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Diagnostic imaging

Review of radiologist finds 2% error rate

REGINA – A review of a Yorkton, Sask., radiologist who was suspended from work earlier this year while being reviewed for the quality of his readings has found that only about 2% of roughly 40,000 examinations he performed had the potential to negatively affect the patient.

In late November, the Sunrise Health Region released its latest set of findings on the work of Dr. Darius Tsatsi (pictured), who was one of three radiologists with privileges at Yorkton Regional Health Centre, about 200 kilometres northeast of Regina.

In May, Dr. Tsatsi agreed to a voluntary suspension while the Saskatchewan Health Ministry ordered a massive review of his work.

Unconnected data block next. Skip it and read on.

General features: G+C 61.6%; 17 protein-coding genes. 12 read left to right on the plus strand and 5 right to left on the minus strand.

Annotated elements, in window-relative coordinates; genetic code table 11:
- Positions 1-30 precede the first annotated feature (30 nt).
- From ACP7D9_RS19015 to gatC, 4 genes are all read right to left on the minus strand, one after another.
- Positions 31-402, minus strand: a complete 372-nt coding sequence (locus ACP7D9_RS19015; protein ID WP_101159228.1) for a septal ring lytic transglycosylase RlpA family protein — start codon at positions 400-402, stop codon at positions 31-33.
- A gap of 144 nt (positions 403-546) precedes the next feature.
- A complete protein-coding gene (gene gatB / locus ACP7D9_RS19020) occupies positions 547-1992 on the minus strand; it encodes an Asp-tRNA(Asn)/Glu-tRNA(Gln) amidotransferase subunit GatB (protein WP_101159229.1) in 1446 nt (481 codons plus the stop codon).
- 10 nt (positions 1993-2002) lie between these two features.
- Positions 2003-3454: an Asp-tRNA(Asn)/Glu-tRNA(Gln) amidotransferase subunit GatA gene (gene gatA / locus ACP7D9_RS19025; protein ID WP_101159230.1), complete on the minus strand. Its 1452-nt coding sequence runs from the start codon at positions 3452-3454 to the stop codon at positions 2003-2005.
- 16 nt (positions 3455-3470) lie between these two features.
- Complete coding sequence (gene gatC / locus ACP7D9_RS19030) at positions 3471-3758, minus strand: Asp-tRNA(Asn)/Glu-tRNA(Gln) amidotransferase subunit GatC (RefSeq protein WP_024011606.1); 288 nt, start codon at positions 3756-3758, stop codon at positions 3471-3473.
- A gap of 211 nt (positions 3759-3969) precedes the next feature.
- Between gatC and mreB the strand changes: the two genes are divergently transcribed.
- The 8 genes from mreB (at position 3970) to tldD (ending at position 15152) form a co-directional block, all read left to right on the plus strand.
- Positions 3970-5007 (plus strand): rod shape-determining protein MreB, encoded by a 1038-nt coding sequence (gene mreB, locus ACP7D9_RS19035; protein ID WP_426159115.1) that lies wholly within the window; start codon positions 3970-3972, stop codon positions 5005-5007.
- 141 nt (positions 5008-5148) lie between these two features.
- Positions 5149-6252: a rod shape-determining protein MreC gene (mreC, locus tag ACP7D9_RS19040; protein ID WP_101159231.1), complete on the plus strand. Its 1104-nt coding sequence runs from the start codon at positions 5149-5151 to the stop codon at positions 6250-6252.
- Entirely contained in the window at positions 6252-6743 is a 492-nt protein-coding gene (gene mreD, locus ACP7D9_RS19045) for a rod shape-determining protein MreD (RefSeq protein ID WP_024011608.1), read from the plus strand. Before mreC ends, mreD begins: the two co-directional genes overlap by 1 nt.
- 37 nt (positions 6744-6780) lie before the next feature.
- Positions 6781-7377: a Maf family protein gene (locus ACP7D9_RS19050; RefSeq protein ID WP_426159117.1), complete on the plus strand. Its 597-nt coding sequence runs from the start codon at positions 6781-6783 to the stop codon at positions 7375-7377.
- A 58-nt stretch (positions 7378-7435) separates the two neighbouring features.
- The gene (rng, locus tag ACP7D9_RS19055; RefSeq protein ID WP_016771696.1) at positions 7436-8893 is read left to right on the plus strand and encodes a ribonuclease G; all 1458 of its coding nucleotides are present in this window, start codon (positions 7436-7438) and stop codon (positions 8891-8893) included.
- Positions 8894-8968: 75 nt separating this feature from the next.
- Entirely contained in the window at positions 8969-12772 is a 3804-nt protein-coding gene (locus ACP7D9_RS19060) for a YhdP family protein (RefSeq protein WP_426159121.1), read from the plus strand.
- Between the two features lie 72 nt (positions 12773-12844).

That review is still under way, with 39,711 out of 47,646 radiology exams having been re-read.

The health region says 946 of those exams – or 2.38% – have “discordances” that could affect the patient. It didn’t say whether anyone’s health was affected, only that there was a potential for it to have been affected.

Another 5,804 (14.6%) were considered “substantially correct with minor discrepancies.” With the rest, there was no difference of interpretation. The region didn’t provide any analysis of the numbers or say what an acceptable problem rate is.

However, other sources say an error rate of 3% to 5% is typical  for radiology readings.

The exams reviewed in Saskatchewan were initially done in the period from 2007 to 2009. Those that still remain to be reviewed are from 2004 to 2006.

Dr. Tsatsi had worked for the Sunrise Health Region for about five years when the region and the provincial Ministry of Health announced in May that a retrospective review had been ordered into more than 69,000 diagnostic images he’d read.

The audit was triggered by the findings of a quality assurance review conducted by the college last year, which had identified a number of variances in the interpretation of some of the images.

Posted Dec.10, 2009